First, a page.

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Legacy Week National Launch, Australian War Memorial, Campbell ACT


Good morning.

This is Ngunnawal Country. Today we are all meeting together on this Ngunnawal Country. We acknowledge and pay our respects to the Elders. 

I would like to acknowledge:

  • Mr Julien Lecomte, Deputy Head of Mission, representing the French Ambassador to Australia
  • Captain Jean-Marc Le Quilliec, Defence Attache, representing the Ambassador of Belgium
  • The Honourable Matt Thistlethwaite MP, Assistant Minister for Veterans' Affairs; and Members of Parliament
  • Vice Admiral David Johnston AC RAN, representing the Chief of the Defence Force and other senior members of the Australian Defence Force
  • Mr Eric Easterbrook OAM, Chairman of Legacy Australia; and Legatees
  • Mr Matt Anderson PSM, Director of the Australian War Memorial; Mrs Sharon Bown, Council Member of the Australian War Memorial, representing the Chairman of the Council of the AWM
  • Corporal Mark Donaldson VC
  • Distinguished guests, ladies and gentlemen.

It is a privilege for Linda and me to be with you all for this important event on our national calendar.

The launch of Legacy Week is an opportunity for our nation to demonstrate its support for veterans in a number of ways:

To show its support for families and children whose loved ones have served our country ...

To acknowledge and give thanks for Legacy Australia itself ...

To shine a light on its important work ...

To recognise the outstanding contributions of legatees — people who, I believe, epitomise the best of our characteristics ...

And, to raise awareness of the Legacy Week Appeal including Badge Day.

Your attendance here today says as much – thank you.

In my preparations for today I came across a story that not only goes to the core of Legacy’s work but serves to highlight its evolving nature.

Andrea is an Australian Army veteran; a single Mum raising two kids.

Andrea’s story is extremely confronting.

It is a story of marriage breakdown; violence, intimidation, threats — including to her children — safe houses, financial fraud … indeed, it is a horrible set of circumstances.

Says Andrea: ‘I tried to stay strong for them [my children], but as soon as they went to sleep each night I would break down.’

Into the dark depths of Andrea's life came a torch — support in all its forms — when Legacy arrived at her door.

That knock at the door, that action from a Legatee, symbolises a very powerful sentiment: ‘I care about you, your children, your welfare. I care about all the circumstances you find yourself in and we are here to help you through.'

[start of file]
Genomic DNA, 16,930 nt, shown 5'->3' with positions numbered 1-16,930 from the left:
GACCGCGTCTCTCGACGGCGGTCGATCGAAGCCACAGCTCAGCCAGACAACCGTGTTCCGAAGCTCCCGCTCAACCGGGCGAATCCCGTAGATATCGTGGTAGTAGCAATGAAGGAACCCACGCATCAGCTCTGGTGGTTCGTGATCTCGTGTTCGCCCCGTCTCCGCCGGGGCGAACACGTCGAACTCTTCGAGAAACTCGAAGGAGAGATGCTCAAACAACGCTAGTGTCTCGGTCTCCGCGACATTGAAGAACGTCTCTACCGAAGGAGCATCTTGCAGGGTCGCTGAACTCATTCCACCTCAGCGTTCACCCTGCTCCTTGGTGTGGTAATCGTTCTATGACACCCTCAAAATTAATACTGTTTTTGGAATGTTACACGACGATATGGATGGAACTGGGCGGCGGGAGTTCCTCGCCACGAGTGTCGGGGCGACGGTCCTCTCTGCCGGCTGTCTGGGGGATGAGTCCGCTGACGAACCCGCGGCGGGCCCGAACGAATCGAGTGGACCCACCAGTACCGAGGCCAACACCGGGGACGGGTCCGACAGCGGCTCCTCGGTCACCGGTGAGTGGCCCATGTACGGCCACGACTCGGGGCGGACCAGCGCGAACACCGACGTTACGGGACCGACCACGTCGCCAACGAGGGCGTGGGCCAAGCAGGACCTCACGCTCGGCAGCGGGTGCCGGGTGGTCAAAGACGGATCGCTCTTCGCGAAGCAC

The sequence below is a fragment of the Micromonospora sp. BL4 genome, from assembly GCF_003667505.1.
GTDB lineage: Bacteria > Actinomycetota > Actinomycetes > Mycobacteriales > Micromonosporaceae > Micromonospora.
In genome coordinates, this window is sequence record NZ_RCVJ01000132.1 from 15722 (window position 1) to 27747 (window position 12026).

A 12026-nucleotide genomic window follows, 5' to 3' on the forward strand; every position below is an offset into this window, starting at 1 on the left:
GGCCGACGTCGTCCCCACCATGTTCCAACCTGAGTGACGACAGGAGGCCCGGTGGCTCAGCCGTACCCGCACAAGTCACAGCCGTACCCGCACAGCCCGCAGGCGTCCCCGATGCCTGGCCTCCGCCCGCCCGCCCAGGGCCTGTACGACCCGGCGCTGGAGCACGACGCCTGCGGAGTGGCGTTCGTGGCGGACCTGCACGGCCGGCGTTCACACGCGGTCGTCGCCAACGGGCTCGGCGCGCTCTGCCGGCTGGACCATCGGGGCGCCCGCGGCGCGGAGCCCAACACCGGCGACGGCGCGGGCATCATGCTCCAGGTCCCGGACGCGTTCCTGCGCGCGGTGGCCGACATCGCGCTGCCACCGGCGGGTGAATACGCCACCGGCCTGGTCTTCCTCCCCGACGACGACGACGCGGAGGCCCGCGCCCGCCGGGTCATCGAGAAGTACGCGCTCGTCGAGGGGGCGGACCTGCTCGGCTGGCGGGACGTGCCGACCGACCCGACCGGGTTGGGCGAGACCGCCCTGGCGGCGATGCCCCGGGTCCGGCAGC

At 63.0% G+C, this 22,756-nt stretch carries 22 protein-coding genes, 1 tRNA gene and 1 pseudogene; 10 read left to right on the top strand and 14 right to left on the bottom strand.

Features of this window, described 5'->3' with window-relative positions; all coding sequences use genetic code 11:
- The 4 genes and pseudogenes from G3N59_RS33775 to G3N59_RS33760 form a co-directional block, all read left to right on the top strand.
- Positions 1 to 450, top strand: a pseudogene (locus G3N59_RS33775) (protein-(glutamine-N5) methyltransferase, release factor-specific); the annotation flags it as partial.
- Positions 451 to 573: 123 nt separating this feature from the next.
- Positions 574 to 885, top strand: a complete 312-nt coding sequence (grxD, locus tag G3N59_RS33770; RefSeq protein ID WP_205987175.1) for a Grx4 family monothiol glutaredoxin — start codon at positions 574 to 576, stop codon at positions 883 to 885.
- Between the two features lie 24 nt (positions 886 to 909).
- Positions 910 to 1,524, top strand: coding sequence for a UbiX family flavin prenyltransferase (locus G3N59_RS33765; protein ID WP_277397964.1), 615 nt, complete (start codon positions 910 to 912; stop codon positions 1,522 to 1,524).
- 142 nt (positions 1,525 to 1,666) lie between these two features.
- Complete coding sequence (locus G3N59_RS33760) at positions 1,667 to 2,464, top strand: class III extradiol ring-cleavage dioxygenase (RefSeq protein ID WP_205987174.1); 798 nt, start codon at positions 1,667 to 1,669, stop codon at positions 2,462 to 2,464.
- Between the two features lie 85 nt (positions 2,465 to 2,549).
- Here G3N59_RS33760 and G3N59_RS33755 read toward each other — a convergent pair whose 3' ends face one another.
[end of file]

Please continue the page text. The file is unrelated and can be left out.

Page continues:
Little Badge, Big Impact.

And for Andrea, Legacy’s impact was life-changing — emergency food, counselling, financial support for bills and education …

Little Badge, Big Impact.

Next year Legacy Australia celebrates its centenary. It will be a time of great celebration for all involved, and reflection of achievement and effort.

Legacy is also celebrating a significant milestone this year — 2022 is the 80th anniversary of Legacy Fundraising.

Badge Day, of course, is the most visual of Legacy’s many fundraising initiatives.

This year, as Matt [Anderson, Director, Australian War Memorial] has mentioned, after a pause because of the pandemic, Legacy badges will once again be sold on street corners and in shopping centres.

Australians, as we know, from all walks of life will buy and wear them — an action that says, ‘I acknowledge our debt to those who gave their all. I appreciate how difficult it is for those living without someone they always thought would be there.’

Legacy badges may be small but the funds they raise make a big impact in the lives of our veterans’ families.

It’s one of the reasons we’re here today – to draw attention to the Legacy Week Appeal and Badge Day.

I go back to a comment that many of you have heard me say in speeches over a number of years now about the legacy of Anzac.

We often talk of four words: sacrifice, mateship, endurance and courage.

They are four very abstract words. They are difficult to conceptualise and to put into life or into an organisation.

A number of years ago during the Anzac Centenary I tried to put those words into a workable expression. I felt that it had three elements to it.

First, that if you give us a job to do we'll do our best to do it for you. Second, we'll do it in a way to make you proud. And, third, while we are doing it we'll look after our mates and, when we are finished, we'll continue to look after our mates.

To me, Legacy epitomises that Anzac legacy handed to us.

Thank you Legacy for continuing to look after our veterans and their families.

As I said earlier, our Legatees epitomise for me the best of our characteristics as Australians.

To the Legatees here with us today — thank you deeply for what you do for our veterans and their families.

Thank you for your kindness, for your compassion and for your support of those in desperate need.

Not only do you help them, but you give them hope — a precious gift to give to anyone.

It is now my great pleasure to launch National Legacy Week 2022.